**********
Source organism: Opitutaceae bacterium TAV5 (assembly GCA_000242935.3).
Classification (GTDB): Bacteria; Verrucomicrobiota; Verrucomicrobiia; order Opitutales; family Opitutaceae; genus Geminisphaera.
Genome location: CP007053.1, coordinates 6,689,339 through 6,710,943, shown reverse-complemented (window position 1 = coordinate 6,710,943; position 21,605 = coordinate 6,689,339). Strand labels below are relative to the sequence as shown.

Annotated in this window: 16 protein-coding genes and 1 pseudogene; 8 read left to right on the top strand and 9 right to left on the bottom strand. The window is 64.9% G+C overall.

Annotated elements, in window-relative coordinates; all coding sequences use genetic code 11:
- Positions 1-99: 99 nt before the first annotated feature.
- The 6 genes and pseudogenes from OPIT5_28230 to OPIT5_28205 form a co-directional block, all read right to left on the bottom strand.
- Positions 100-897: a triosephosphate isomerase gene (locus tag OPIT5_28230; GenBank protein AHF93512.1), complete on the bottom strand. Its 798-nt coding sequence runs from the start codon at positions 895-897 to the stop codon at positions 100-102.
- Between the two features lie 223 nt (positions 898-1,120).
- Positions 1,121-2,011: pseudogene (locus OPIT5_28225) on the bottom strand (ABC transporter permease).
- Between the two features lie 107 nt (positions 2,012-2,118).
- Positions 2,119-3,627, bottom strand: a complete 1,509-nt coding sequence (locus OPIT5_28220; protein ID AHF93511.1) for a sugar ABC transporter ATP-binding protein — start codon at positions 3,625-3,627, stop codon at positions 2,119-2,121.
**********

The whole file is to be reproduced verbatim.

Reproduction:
Source organism: Opitutaceae bacterium TAV5 (assembly GCA_000242935.3).
Classification (GTDB): Bacteria; Verrucomicrobiota; Verrucomicrobiia; order Opitutales; family Opitutaceae; genus Geminisphaera.
Genome location: CP007053.1, coordinates 6,689,339 through 6,710,943, shown reverse-complemented (window position 1 = coordinate 6,710,943; position 21,605 = coordinate 6,689,339). Strand labels below are relative to the sequence as shown.

Annotated in this window: 16 protein-coding genes and 1 pseudogene; 8 read left to right on the top strand and 9 right to left on the bottom strand. The window is 64.9% G+C overall.

Annotated elements, in window-relative coordinates; all coding sequences use genetic code 11:
- Positions 1-99: 99 nt before the first annotated feature.
- The 6 genes and pseudogenes from OPIT5_28230 to OPIT5_28205 form a co-directional block, all read right to left on the bottom strand.
- Positions 100-897: a triosephosphate isomerase gene (locus tag OPIT5_28230; GenBank protein AHF93512.1), complete on the bottom strand. Its 798-nt coding sequence runs from the start codon at positions 895-897 to the stop codon at positions 100-102.
- Between the two features lie 223 nt (positions 898-1,120).
- Positions 1,121-2,011: pseudogene (locus OPIT5_28225) on the bottom strand (ABC transporter permease).
- Between the two features lie 107 nt (positions 2,012-2,118).
- Positions 2,119-3,627, bottom strand: a complete 1,509-nt coding sequence (locus OPIT5_28220; protein ID AHF93511.1) for a sugar ABC transporter ATP-binding protein — start codon at positions 3,625-3,627, stop codon at positions 2,119-2,121.